Logging Helps Rats Invade

New research, led by Imperial College London, has identified that logging makes rainforests more attractive to black rats.

Black Rat Image: CSIRO [CC BY 3.0 (http://creativecommons.org/licenses/by/3.0)], via Wikimedia Commons

The logging of tropical rainforests is threatening many species, by removing and disrupting their habitat. A new study, published in Biotropica, has highlighted an additional problem for forest inhabitants caused by logging. By creating the habitat conditions they prefer, it encourages black rats to invade and potentially displace native animals.

Black rats have invaded many countries throughout the world since the 1600s, largely due to hitching a ride on European ships. Their invasions have spread disease and been a factor in the extinction of some bird species. But, although they are widespread, they have generally avoided mature forests. This is due to little low-level cover amongst the large trees, and a forest floor that is covered in leaves, noisy enough to alert predators to a rat’s presence.

The new research, led by Imperial College London, has identified that logging makes rainforests more attractive to black rats. Logged forests have a denser undergrowth – providing cover for the rats – and also more fallen wood in which the insects that rats feed on live. These are factors that are good for many small mammals, but it seems that black rats favour them more strongly than native species.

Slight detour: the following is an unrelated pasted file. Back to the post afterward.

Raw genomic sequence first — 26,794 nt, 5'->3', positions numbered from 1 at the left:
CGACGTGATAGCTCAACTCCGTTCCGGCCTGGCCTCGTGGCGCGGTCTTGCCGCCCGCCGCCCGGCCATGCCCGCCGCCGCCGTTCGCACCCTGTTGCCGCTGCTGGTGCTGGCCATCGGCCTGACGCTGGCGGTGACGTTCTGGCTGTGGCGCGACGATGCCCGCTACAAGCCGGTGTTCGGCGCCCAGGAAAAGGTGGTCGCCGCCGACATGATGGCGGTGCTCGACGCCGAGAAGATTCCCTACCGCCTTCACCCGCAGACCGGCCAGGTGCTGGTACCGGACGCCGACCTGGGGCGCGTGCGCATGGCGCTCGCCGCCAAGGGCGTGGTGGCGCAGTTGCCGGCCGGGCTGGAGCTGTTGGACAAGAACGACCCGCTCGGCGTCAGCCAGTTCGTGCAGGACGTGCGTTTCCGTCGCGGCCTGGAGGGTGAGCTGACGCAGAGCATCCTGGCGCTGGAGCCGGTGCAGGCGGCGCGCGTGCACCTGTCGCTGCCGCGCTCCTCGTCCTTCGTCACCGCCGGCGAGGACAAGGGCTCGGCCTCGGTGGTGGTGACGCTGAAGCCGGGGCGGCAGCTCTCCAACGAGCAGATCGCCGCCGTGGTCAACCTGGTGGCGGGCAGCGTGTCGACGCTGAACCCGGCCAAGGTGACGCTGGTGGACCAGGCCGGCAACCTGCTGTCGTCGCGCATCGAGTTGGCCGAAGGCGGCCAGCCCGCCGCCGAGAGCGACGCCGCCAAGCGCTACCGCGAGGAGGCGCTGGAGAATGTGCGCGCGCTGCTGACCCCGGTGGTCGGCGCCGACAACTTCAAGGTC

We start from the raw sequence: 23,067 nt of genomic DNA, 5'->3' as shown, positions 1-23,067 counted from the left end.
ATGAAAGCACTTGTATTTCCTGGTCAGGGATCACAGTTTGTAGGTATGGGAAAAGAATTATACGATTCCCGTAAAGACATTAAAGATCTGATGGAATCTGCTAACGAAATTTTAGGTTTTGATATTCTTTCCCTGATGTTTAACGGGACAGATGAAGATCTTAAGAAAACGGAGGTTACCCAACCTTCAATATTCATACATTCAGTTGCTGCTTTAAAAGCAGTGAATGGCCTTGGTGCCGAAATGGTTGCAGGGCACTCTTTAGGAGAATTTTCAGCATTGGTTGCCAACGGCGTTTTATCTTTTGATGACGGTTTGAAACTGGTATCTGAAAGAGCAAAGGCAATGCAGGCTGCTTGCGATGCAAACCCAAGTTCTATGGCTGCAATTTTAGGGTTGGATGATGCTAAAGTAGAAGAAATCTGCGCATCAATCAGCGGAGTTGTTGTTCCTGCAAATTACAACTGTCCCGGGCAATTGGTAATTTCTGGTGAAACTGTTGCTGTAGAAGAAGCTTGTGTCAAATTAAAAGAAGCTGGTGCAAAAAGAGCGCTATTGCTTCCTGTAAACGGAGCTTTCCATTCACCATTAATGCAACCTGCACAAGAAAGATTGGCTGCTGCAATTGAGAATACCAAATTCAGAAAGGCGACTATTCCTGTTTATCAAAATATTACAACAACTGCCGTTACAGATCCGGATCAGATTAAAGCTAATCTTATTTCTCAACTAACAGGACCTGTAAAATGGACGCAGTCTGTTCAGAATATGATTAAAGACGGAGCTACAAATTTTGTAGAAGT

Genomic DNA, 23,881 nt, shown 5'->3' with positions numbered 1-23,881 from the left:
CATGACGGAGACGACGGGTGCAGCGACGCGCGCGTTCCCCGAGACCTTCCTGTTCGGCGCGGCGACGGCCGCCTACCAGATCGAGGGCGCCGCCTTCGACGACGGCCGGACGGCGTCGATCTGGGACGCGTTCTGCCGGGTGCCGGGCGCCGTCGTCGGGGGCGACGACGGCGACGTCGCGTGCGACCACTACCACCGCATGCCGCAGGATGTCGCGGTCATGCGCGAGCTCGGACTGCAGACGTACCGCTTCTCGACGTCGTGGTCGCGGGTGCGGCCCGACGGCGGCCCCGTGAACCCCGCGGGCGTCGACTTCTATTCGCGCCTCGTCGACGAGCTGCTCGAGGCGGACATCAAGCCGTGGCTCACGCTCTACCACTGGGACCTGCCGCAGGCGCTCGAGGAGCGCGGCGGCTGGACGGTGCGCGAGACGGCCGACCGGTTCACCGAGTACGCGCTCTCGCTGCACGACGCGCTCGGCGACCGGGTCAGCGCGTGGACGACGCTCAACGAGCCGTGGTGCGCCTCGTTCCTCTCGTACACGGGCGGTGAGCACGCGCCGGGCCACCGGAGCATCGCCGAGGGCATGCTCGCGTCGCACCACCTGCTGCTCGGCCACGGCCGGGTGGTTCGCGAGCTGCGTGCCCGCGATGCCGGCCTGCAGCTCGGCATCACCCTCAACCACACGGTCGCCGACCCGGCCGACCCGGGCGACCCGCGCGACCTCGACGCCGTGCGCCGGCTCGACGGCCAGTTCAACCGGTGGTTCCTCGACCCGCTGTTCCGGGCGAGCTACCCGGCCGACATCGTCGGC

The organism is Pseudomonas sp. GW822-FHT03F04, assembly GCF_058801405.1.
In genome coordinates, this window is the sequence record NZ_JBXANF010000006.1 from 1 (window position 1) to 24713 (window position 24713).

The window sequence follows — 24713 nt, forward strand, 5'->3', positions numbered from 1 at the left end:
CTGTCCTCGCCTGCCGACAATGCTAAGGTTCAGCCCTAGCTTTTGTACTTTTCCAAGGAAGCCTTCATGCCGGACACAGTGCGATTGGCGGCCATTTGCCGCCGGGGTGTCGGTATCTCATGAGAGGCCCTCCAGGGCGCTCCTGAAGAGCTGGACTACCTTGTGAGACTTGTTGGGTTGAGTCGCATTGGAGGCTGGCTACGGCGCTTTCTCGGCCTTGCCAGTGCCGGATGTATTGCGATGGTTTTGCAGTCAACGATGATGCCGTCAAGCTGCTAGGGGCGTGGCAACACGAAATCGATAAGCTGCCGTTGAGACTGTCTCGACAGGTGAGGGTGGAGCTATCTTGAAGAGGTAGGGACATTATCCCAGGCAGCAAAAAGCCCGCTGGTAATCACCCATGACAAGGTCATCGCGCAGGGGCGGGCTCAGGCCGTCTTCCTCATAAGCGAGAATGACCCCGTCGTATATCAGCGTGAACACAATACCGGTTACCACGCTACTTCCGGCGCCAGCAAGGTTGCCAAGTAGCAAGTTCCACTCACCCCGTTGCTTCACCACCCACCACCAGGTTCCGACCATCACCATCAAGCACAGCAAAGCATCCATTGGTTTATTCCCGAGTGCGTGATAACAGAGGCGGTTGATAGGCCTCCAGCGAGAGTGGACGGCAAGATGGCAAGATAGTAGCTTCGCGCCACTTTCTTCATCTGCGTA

The study was carried out on the island of Borneo, where black rats have been present for decades. They had largely stayed around urban areas but have recently started to enter the margins of rainforests, encroaching on the habitat of native small mammals. The researchers studied how the rats were travelling through forest habitats, compared to the movements of three native species. They caught them in a trap and attached a spool of thin cotton to their backs with a safe, dissolvable glue, and attached the other end of the cotton to the trap site. Upon their release, the cotton reeled out behind the animals, enabling the researchers to follow their exact trails.

This revealed that, of all four species, the black rats had the strongest preference for the disturbed habitats associated with logging. The logging is facilitating their movements into the rainforest, with implications for native wildlife. The study describes this as a synergistic effect, whereby forest disturbance directly threatens biodiversity and indirectly increases the threat posed by invasive species, creating habitat conditions that facilitate the establishment of non-native animals.

“Logging creates micro-environments that black rats love, helping them move in,” said study co-author Dr Rob Ewers from the Department of Life Sciences at Imperial. “This could be bad news for native mammals who might not be able to compete with black rats for food and resources. It’s also bad for the forest, as many small mammals are important seed dispersers, helping rainforest plants to grow, and they are also prey for larger animals.”

However, Dr Ewers says there are steps we can take to minimise the impact of logging. “This study sends a strong message for reducing the impact of logging by minimising the damage to forest structure. For example, trees being felled often pull down neighbouring trees, leaving behind lots of deadwood that is perfect for black rats. Clearing vines that connect trees and accurately aiming where felled trees will land would reduce this debris.”

Further research will be conducted to determine how rapidly populations of black rats are growing, and what the impacts of their invasion will be.


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